Posts Tagged ‘Dwayne McDuffie’

SDCC Wrap-Up, Part Two

July 29, 2008

Moving along from Geoff Johns-related news for a minute, DC also announced two major initiatives to broaden the DC Universe by bringing in characters from other companies.


In the first case, upcoming issues of Teen Titans and Justice League Of America will see the introduction of characters from the fondly remembered Milestone Comics imprint of the ’90s.  The Milestone characters were created by Dwayne McDuffie and other African American creators to provide a welcome bit of ethnic diversity to the comic book marketplace.  While none of the series lasted more than a few years, one character — Static — was popular enough to spawn an award-winning cartoon that ran for several seasons.  While Milestone was its own entity and existed as its own continuity, the series were published by DC, and for years fans have been begging DC to work out some sort of deal whereby the characters could be brought into the DC Universe itself.

Now, that has happened.  Fortunately, McDuffie is currently the writer of JLA, and as such is in the perfect position to introduce DC readers to Icon, the “big gun” of the Milestone universe.  At the same time, Static will apparently be showing up in Sean McKeever’s upcoming Terror Titans miniseries before joining the Teen Titans soon thereafter.  This is great news not just for African American comics fans looking for more characters that they can identify with, but for all DC readers that enjoy cool characters.


Independently, DC also announced that the classic Archie Comics superheroes have been licensed by DC, and will appear in the DC Universe proper by way of upcoming issues of Brave And The Bold.  Despite what may pop into your head when you hear the term “Archie superheroes”, these characters are not the Riverdale gang dressed up in tights and capes, but rather actual superhero characters that first appeared in the 1940’s.  In fact, one of the most prominent heroes, The Shield, might look like another Captain America rip-off, but actually pre-dates Cap by a full year.  I don’t have much knowledge of these characters, but they look cool.  My only misgiving is that this deal doesn’t seem to have the permanence of the Milestone announcement, in that this is a licensing deal, not a full acquisition of the characters on DC’s part.  As a result, there’s always the possibility that Archie could decide to take the characters back as soon as they become popular.  While we’d still have (hopefully) gotten some good stories out of it, this would make the whole endeavour seem kind of pointless in retrospect…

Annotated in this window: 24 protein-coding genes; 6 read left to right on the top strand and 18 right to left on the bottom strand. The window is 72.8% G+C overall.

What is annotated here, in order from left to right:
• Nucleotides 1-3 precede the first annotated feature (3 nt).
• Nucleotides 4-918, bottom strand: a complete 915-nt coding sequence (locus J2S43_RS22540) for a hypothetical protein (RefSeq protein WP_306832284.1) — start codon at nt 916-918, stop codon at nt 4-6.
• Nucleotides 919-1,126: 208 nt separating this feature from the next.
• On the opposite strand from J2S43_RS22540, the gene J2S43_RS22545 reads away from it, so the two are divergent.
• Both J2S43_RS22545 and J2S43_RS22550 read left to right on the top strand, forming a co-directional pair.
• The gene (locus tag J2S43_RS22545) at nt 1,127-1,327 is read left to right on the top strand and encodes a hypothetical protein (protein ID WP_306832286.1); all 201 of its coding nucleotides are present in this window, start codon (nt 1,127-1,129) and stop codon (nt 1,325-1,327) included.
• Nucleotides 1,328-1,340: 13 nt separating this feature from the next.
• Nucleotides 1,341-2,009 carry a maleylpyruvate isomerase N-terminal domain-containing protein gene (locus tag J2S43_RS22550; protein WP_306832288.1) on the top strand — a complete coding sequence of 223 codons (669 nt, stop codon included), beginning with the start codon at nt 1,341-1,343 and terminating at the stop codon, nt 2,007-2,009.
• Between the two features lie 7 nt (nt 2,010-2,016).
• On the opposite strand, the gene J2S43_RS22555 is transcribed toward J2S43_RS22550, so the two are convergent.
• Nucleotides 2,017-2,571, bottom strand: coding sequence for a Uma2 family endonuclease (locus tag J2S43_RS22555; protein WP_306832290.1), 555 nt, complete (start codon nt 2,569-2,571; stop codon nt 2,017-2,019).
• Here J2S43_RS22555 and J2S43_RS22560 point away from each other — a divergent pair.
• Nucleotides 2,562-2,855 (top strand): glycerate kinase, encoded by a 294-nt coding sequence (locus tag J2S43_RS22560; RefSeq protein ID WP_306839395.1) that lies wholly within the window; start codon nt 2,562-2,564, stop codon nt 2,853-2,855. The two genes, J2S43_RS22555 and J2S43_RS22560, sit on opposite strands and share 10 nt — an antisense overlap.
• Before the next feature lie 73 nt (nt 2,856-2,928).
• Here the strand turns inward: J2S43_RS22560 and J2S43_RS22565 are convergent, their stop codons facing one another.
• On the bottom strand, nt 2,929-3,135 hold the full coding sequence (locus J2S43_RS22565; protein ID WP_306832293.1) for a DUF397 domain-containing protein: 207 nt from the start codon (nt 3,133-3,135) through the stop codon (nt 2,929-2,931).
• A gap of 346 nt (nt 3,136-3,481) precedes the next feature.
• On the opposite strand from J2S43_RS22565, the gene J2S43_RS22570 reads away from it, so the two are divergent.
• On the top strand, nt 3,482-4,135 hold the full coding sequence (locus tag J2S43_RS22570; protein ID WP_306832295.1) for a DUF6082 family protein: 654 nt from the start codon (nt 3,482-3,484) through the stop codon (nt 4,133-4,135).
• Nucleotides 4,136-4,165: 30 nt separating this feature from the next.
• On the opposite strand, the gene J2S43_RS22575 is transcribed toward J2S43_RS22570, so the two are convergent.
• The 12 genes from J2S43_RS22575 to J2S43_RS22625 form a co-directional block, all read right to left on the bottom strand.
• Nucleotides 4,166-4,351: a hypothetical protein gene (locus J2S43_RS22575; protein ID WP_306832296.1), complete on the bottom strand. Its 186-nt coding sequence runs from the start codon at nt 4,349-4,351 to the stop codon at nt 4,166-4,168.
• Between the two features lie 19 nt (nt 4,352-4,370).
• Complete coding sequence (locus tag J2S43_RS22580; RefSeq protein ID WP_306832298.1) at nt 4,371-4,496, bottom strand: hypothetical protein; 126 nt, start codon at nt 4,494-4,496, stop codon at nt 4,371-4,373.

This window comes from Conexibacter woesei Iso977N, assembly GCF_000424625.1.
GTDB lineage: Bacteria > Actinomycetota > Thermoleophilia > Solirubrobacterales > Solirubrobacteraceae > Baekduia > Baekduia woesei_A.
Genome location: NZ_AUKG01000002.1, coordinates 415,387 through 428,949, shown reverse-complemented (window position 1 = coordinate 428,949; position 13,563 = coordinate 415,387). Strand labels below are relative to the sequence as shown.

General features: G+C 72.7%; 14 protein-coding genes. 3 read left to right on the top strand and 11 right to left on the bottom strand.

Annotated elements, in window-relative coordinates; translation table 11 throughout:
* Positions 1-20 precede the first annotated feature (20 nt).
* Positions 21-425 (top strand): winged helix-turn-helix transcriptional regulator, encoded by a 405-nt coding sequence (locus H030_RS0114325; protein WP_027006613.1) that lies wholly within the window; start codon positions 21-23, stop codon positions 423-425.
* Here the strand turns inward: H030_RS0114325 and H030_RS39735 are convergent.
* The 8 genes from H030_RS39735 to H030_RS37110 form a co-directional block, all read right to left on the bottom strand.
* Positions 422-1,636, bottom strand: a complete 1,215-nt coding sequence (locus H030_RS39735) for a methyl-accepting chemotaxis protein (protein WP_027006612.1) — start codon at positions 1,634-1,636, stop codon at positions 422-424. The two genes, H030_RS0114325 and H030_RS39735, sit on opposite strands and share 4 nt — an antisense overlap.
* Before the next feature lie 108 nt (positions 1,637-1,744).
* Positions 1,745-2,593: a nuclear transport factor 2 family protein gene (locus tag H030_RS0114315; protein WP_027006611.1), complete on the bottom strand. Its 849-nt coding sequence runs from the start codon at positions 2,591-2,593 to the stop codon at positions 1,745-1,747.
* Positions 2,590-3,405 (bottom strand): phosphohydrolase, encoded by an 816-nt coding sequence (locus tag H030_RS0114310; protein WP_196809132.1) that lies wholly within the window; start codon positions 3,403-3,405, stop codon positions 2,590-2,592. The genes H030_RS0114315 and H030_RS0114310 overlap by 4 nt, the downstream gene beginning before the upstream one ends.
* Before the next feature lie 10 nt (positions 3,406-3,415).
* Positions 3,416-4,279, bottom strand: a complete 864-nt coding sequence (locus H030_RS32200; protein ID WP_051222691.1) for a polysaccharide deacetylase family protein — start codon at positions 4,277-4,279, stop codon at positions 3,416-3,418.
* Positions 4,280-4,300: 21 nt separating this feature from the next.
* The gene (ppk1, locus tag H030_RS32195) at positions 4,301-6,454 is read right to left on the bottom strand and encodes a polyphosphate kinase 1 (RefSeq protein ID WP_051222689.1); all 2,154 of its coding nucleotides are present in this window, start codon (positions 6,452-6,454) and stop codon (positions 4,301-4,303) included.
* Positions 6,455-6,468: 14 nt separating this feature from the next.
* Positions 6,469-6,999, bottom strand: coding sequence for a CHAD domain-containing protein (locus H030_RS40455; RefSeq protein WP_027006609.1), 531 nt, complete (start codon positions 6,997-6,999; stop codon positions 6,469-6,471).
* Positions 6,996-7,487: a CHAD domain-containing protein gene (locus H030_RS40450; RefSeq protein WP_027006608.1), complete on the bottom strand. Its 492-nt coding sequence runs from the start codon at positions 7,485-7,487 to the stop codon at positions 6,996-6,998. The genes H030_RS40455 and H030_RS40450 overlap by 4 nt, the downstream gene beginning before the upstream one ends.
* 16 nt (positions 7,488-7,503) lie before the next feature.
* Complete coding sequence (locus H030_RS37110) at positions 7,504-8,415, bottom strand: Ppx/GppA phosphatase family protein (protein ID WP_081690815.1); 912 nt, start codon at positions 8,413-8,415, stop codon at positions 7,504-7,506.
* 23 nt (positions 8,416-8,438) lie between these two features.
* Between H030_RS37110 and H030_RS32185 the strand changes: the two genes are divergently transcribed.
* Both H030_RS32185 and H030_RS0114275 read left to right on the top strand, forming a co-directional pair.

Still, excited!  More later.

More Reviews

July 24, 2008

Working my way through the July 24th stack…


Brave And The Bold was good fun.  I can kinda understand why Waid was disappointed in the series’ sales; in today’s market, anything that doesn’t tie into a BIG EVENT or have LASTING CONSEQUENCES is going to get skipped over by a lot of people.  As this is Waid’s second-to-last issue, it strikes me what a shame this is, as the book has always been fun, old-fashioned superhero stories with great art.  I’m a big fan of Scott Kolins, and he doesn’t disappoint here, but is it just me or does the colouring in this issue make everything look a little washed out?  Compare it to his Flash work, or even the last issue of BATB.


Justice League Of America gets dumped on a lot too these days, for similar reasons, I think.  It’s no longer the BIG EVENT book it was during, say, the Lightning Saga, but it’s not trying to be.  McDuffie (who I loved when he was writing for the JLU cartoon) is no longer playing second fiddle to Salvation Run and Final Crisis, and is getting to finally tell his own stories.  And they’re fun, witty, enjoyable stories.  The recent additions of Wally West and Firestorm, not to mention guest star Zatanna, make for a large cast but a diverse and interesting one.  I hope McDuffie won’t be kicked off the book to make way for another big name before he has a chance to build up a nice, long run.


Not having been familiar with Ambush Bug, I didn’t know what to expect from Year None, but I found myself laughing out loud several times.  Comic book satire can be hit-and-miss, especially when the character has been out of the public eye for a while and no one’s quite sure if his style of humour works any more… but Ambush Bug: Year None works.  I know that Giffen wants to keep the series accessible and so he doesn’t want readers to have to have read Identity Crisis to enjoy this issue, and he succeeds, but the IC jokes were so on-the-mark that I found myself wishing he had chucked that rule and gone all-out on Meltzer’s series.